ALBUQUERQUE, N.M. ? Audience members watched in awe as thousands of dancers swirled and bounced in a kaleidoscope of colors and shapes, to heart-pounding drums, and voices raised high during the 19th Annual Gathering of Nations Pow wow, April 25-27.
The event highlighted the culture and heritage of Indigenous peoples from both Americas and around the world, but is also a showcase for Native talent offering competitions in various categories of dance, song, drumming and a beauty pageant.
Canada walked away with top honors this year claiming both the Miss Indian World title and the Northern Drum Championship.
"I'm just in shock and overwhelmed right now," exclaimed Tia Smith (Cayuga) from Ontario, Canada, who won the Miss Indian World 2003 crown.
She said meeting all the girls was her most enjoyable part of the experience and feels she was not the most talented, only lucky.
"All of the girls could have done this job very well," she said.
The Northern Drum Champions were High Noon from Hobbema, Canada, whose lead singer is Ted Noon.
Departing Miss Indian World, Ke Aloha May Cody Alo (White Mountain Apache/Hawaiian) plans to continue to be a voice for the people.
"I feel that it's important for us, as Native people, to represent ourselves because we do have a vested interest in our resources, in our lands and our people" she said.
"It has been a great honor ? a great privilege, but also a great deal of responsibility. I loved every minute of it." Alo said the experience of just being at the Gathering of Nations. "I had no idea what to expect," she said. "I remember standing in the Pit seeing all the dancers and it literally brought tears to my eyes. It made me so proud of my Native heritage. It made me so proud of who I am."
According to Melonie Mathews, a Gathering of Nations organizer, the event has grown tremendously every year since its inception in 1983. "It started in a little, itsy-bitsy, tiny gym at the University of Albuquerque, which no longer exists" she explained.
"We promote the best sides and aspects of Native American Indian culture" Mathews continued, "both on North American soil as well as world wide ? it's brought attention to Indigenous Peoples worldwide."
"A few years ago, we had a contestant from Guatemala, which was our first contestant that came from south of the border ? the political border," Mathews continued.
"Indian people don't recognize those (borders) and even though we come from other countries that have perimeters of settlers of other places ? we acknowledge ourselves as brothers and sisters" she said.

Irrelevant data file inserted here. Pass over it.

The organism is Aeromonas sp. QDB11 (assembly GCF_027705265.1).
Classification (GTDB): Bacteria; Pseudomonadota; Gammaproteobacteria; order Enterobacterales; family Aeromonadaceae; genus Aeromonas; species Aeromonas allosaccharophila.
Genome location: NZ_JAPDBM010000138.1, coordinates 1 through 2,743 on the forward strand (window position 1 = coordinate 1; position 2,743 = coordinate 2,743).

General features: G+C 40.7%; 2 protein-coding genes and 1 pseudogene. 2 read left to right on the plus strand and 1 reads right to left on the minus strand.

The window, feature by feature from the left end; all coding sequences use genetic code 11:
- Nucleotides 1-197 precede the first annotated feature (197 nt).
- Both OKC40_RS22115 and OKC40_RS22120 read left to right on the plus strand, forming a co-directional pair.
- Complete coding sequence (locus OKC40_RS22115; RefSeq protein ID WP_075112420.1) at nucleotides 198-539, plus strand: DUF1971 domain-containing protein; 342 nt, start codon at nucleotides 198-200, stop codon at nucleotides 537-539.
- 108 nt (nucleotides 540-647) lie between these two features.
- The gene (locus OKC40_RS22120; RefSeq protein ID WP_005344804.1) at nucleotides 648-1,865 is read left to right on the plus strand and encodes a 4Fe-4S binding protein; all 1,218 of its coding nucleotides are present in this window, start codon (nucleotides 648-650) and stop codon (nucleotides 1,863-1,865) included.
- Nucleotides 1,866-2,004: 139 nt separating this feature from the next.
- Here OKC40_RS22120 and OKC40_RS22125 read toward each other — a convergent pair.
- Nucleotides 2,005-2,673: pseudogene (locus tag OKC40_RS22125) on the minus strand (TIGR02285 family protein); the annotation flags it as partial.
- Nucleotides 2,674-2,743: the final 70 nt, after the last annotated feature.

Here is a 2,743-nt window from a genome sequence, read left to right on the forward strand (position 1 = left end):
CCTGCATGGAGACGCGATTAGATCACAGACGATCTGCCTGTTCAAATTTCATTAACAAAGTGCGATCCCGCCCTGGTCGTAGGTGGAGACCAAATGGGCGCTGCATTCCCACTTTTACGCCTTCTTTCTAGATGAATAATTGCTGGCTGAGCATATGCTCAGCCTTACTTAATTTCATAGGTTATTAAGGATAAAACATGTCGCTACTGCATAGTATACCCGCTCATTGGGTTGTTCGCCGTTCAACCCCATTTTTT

Mathews said the powwow has many people of mixed heritage participating. She believes that many tribes who may not be federally recognized are being focused upon at the Gathering as Indian people, but also felt that for the non-Indian people, the powwow is a monumental experience in cultural sharing and education.
Ralph Zotigh, lead singer for the Zotigh Singers and this year's head Gourd dancer, says he was happy to be a part of the powwow.
He felt the powwow is a family thing. "Here, children have a chance to reflect on their grandparents' (ways)," he said, (especially) when they hear stories from their elders ? they can relate."
"I want our children to find out their identity and feel a sense of belonging to their families and make friends from other tribes," said Zotigh.
Although he is positive about the powwow experience, he is not happy about the commercialization of powwows. He explained that competition between children for prize money is not good because there is only one winner and the loser will learn poor sportsmanship.
An unusual entrant for this year's Drum Competition was the all-female group, Muskawa down from Fort Nelson, British Columbia, whose lead singer, Crystal Ryall is only 17 years old.
Ryall has been dancing since she was 2 years old and has been drumming for six years. She said she got involved with Muskawa when she moved from Merritt, British Columbia, where she was second lead singer on the Nicola Valley Daughters and Sons.
As lead singer, she knows it's a big responsibility.
"You have to be in control," she stated directly. "You have to be thinking on the spot, if something happens you have to know what to do. If someone comes to you with tobacco, you have to know what to do."
Ryall said all the songs have been given to the drum. She feels she is too young yet to have the experience of receiving songs. She also knows singing with the drum is healing her and the others.
"I know that when they are my age, they will be doing as well as I am," she explained. "They will have self-esteem and respect for themselves and that is important. You have to respect yourself before you can respect anyone else.'
Although Muskawa received some negative response from other groups, she felt the drum is doing something very good for her people.
"We know what we're doing is right, it's not wrong," the teenager said with resolve.